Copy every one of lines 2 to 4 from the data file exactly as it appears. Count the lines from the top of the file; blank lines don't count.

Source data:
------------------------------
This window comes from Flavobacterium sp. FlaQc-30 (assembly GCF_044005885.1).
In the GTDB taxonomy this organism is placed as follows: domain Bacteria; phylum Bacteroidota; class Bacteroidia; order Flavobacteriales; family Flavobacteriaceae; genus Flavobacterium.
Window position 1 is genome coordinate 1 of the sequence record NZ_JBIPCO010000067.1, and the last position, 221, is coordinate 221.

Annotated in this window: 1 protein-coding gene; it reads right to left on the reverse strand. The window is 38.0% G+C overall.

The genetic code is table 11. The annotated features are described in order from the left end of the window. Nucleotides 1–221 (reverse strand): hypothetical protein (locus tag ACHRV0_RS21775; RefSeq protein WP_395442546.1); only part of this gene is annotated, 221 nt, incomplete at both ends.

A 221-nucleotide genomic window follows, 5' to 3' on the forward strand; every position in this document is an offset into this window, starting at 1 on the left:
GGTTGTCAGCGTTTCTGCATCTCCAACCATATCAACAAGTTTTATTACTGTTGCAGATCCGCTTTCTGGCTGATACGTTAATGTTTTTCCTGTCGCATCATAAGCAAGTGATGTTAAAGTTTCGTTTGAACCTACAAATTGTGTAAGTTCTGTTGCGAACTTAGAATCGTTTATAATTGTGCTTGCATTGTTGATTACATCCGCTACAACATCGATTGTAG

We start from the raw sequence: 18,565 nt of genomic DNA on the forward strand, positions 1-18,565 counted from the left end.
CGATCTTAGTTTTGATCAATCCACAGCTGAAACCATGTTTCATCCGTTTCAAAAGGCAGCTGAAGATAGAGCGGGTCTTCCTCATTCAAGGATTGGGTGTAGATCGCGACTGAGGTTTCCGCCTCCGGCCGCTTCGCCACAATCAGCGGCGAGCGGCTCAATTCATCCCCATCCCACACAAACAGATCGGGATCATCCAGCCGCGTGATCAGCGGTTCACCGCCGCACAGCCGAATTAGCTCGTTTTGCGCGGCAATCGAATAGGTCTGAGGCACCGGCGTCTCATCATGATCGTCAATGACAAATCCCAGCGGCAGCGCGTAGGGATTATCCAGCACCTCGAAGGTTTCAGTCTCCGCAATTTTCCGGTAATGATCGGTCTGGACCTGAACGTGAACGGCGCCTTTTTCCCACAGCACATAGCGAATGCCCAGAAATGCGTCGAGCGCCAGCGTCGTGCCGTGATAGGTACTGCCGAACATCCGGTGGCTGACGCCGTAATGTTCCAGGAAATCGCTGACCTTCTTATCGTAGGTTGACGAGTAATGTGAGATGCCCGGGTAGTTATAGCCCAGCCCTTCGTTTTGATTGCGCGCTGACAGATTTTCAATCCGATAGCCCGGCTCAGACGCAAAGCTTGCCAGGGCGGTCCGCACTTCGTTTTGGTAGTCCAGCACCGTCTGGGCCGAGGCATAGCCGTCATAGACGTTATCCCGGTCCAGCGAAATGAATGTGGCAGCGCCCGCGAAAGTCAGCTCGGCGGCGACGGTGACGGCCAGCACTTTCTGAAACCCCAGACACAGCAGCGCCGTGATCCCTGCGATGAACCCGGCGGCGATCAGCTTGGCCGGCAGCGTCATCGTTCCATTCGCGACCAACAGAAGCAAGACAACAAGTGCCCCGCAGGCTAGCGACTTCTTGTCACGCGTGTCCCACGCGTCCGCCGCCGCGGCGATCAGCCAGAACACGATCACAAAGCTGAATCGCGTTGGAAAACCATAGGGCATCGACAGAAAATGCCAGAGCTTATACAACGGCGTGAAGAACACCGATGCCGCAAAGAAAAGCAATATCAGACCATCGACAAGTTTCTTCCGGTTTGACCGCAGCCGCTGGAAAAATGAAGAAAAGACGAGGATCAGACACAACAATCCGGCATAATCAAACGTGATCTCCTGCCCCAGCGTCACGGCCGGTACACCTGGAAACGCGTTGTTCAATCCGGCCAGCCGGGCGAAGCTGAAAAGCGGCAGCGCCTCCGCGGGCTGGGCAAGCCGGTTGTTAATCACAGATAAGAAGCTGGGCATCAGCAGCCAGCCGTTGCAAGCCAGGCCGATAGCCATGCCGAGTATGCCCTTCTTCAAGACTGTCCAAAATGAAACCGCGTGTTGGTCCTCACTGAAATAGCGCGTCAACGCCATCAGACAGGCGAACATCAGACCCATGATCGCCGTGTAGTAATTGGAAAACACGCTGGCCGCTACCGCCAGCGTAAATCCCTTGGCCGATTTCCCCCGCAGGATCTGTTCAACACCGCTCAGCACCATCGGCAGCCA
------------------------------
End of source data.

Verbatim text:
In the GTDB taxonomy this organism is placed as follows: domain Bacteria; phylum Bacteroidota; class Bacteroidia; order Flavobacteriales; family Flavobacteriaceae; genus Flavobacterium.
Window position 1 is genome coordinate 1 of the sequence record NZ_JBIPCO010000067.1, and the last position, 221, is coordinate 221.

Annotated in this window: 1 protein-coding gene; it reads right to left on the reverse strand. The window is 38.0% G+C overall.